The country that grants a certificate is the country of registry. It's really up to that country's inspectors to determine what needs to be done.

Quote:
Originally Posted by You
Is it routine that fire suppression systems aboard commercial passenger vessels are deemed to be proper and effective without actual physical testing?


"Actual physical testing" of fire sppression systems tends to make a very costly mess. Look at where the water will go if you activate the sprinkler heads in a commercial office building or store, and consider the damage that it would cause.

Additionally, sprinkler heads are typically activated by fusible links -- metal strips that melt at a relatively low temperature that would be indicative of a fire.

Of course, the systems should have been tested during construction. Also, such systems usually have a means to test their alarms and control circuits.

Quote:
Originally Posted by You
I just cannot believe that there were so many critical problems with such an important safety system that were obviously completely missed.


It's not clear that problems were missed. The problems might have arisen after the last inspection.

Quote:
Originally Posted by You
If indeed that proves to be the case, then I believe industry fire safety inspection officials (including the USCG) should take a step back and review their own inspection procedures which, after all, are those that deem a ship safe and in compliance in all aspects of safety, something the Splendor obviously failed in practice and failed miserably. I personally have to think that a lot of the blame for this incident falls directly upon all such inspecting bodies as much as it does the builder, etc.


It's a pretty good bet that the U. S. Coast Guard will review its procedures for inspection of commercial ships when the investigators complete their analysis of the incident. Without detailed analysis of the points of failure, though, any changes to procedures are just "knee-jerk" reaction that could make the situation worse rather than improving it. When you focus limited resources (money, manpower, etc.) on things that don't matter, you divert them from things that do matter.

Quote:
Originally Posted by You
Which begs another question. How could Carnival inspect all of its ships (most of which I believe are built by Fincantiere) so quickly? After all, the Splendor is only one of several sister ships. Also did Carnival's inspection include ALL their ships, even those not built by Fincantiere.


Personnel onboard can do the inspections, since the problems were in occupied spaces.

Quote:
Originally Posted by You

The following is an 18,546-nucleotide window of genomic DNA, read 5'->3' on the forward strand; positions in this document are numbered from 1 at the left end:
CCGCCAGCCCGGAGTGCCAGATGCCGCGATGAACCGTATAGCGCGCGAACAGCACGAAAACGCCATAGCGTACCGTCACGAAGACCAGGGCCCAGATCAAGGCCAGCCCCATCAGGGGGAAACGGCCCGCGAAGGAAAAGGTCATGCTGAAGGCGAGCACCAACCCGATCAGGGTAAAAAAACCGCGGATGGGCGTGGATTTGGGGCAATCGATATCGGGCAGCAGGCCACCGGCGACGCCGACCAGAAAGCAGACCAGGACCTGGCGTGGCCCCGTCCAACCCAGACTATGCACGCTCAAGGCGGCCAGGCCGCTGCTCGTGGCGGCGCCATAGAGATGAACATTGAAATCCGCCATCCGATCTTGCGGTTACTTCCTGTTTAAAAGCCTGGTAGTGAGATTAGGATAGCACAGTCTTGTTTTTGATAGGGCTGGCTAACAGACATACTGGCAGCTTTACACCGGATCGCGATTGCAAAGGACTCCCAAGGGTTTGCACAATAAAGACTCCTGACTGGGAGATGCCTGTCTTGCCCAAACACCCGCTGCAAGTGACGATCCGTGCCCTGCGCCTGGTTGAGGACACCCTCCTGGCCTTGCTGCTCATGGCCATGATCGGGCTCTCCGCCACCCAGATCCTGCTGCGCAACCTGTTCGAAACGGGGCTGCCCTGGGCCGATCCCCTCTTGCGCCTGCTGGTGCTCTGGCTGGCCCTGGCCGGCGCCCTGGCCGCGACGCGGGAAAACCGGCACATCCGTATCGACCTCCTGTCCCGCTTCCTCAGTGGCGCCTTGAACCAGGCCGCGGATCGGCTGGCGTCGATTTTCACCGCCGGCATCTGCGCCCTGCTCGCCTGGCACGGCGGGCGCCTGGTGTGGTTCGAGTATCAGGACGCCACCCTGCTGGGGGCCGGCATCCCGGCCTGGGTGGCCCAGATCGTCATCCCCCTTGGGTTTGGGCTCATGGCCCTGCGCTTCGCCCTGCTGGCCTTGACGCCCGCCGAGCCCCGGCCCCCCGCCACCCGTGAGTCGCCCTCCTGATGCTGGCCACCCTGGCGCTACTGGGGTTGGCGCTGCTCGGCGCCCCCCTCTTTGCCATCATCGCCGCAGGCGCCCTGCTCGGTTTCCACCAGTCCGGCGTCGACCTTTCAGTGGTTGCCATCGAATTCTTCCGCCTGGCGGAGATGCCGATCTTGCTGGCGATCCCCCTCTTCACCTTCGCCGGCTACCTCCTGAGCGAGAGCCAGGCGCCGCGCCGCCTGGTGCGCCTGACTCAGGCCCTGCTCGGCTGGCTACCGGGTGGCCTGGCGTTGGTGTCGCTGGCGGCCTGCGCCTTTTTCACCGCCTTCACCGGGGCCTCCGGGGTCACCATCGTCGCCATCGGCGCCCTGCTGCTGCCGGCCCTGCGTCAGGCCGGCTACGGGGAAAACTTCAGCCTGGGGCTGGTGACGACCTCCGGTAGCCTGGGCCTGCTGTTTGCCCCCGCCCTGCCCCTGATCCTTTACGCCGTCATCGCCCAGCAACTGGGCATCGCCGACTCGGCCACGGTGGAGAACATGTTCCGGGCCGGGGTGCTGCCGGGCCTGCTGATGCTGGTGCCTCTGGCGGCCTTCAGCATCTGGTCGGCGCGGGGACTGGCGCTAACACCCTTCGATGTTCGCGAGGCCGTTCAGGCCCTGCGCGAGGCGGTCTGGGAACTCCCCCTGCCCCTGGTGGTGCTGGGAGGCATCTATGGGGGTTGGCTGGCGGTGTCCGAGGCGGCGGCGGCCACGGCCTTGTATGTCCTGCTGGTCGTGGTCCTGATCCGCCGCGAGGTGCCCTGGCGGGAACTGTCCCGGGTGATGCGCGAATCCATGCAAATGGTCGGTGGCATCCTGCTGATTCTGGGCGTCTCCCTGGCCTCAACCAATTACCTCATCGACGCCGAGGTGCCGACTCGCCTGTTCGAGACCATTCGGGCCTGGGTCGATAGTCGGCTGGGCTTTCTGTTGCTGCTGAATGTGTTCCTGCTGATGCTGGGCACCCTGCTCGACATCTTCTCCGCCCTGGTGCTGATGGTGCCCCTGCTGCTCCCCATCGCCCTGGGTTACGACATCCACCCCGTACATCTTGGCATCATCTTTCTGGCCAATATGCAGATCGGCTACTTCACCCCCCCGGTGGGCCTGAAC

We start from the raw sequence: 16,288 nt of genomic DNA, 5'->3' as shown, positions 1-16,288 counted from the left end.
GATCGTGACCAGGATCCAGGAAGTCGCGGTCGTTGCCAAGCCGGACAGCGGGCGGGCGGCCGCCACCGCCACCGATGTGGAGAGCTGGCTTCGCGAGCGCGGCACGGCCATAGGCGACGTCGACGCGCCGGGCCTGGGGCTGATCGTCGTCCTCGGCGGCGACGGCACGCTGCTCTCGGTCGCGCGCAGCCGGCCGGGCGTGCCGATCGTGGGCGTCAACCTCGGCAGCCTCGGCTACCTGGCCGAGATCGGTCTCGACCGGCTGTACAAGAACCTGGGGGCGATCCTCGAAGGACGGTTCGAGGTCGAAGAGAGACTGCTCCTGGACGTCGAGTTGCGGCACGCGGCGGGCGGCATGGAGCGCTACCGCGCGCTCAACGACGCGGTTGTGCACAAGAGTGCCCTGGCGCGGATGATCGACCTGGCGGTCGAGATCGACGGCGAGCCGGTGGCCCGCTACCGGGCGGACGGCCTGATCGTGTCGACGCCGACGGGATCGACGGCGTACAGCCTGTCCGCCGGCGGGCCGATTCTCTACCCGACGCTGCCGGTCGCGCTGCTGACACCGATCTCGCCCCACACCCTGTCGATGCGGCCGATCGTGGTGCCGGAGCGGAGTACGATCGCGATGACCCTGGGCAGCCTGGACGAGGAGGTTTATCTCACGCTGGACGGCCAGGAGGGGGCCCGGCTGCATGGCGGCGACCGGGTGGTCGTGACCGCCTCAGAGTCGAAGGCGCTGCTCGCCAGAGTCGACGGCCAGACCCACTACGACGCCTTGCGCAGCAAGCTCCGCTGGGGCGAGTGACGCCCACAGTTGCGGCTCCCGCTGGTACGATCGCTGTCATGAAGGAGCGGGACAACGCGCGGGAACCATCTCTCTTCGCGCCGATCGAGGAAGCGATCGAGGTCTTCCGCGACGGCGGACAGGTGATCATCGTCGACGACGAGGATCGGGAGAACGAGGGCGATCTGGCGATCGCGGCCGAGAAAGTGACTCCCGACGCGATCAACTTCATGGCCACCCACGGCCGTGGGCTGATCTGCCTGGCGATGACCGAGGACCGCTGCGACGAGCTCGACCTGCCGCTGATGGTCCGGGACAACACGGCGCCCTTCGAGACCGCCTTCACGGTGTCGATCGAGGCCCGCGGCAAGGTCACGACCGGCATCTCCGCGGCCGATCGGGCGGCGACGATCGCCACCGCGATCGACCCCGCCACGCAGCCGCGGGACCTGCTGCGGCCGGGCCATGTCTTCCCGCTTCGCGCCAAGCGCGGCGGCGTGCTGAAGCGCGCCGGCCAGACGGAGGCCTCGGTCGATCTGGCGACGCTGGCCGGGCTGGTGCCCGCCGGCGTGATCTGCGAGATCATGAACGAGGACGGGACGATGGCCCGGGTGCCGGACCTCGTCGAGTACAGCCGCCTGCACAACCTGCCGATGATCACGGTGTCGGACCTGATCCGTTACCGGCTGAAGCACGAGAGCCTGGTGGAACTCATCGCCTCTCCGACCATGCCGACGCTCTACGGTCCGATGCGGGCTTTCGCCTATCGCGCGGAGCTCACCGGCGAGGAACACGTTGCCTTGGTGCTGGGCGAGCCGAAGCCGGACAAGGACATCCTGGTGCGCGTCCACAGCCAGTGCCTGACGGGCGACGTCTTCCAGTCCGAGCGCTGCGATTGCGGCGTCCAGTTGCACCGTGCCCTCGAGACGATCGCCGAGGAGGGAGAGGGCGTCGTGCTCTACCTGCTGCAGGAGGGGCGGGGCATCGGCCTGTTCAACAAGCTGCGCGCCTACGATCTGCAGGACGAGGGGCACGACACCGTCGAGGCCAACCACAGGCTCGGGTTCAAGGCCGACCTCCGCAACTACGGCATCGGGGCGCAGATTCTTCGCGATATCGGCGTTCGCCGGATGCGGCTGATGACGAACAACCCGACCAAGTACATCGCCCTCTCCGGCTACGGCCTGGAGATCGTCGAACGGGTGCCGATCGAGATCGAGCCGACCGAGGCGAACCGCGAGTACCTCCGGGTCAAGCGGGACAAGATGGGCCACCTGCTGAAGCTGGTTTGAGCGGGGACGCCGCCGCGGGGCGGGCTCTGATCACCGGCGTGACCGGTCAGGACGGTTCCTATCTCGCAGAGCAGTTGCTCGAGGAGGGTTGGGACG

In view of this incident, are all cruise lines inspecting all of their vessels regardless of where they were constructed?


One certainly hopes so!

Quote:
Originally Posted by You
Finally, why are not these systems physically tested periodically to actually insure they will operate correctly in an emergency? If they had been, why weren't these pitfalls discovered long before the incident occurred?


Again, consider the mess that you'll make and the damage that you'll cause by setting off the sprinklers in most commercial buildings. It's no different aboard ship.

Additionally, some shipboard fire suppressant systems use chemicals that need to be vented and then recharged (or supply cannisters replaced) if one sets off the system.

Norm.
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  #7  
Old January 3rd, 2011, 09:04 PM
ToddDH ToddDH is offline
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Thanks Norm for some good insight. As I said I'm over my head technically here but I just wanted some questions answered and you have done that. Of course one couldn't test a system for the reasons you stated. I wonder though, why then wasn't there a test system that would use information gathered from the real system but would not expel any necessary suppressants nor destroy any property?But one other thing. If, as has been claimed, that the directions for use of the system didn't jive with the actual system installed, how did this continue for almost three years? Maybe it's possible the directions and schematics were updated with the wrong info. Nevertheless, to me at least it's rather disconcerting.

Todd
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Old January 4th, 2011, 12:12 AM
Aerogirl Aerogirl is offline
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If thatís the case how can people trust any so called safety measures that are there to help us in the event of a fire or some other emergency. They have a responsibility to the public and their employees to be certain that the systems do work. Itís unacceptable!
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Old January 4th, 2011, 06:40 PM
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ToddDH,

Quote:
Originally Posted by You View Post
Thanks Norm for some good insight. As I said I'm over my head technically here but I just wanted some questions answered and you have done that.



You're welcome!

Quote:
Originally Posted by You
Of course one couldn't test a system for the reasons you stated. I wonder though, why then wasn't there a test system that would use information gathered from the real system but would not expel any necessary suppressants nor destroy any property?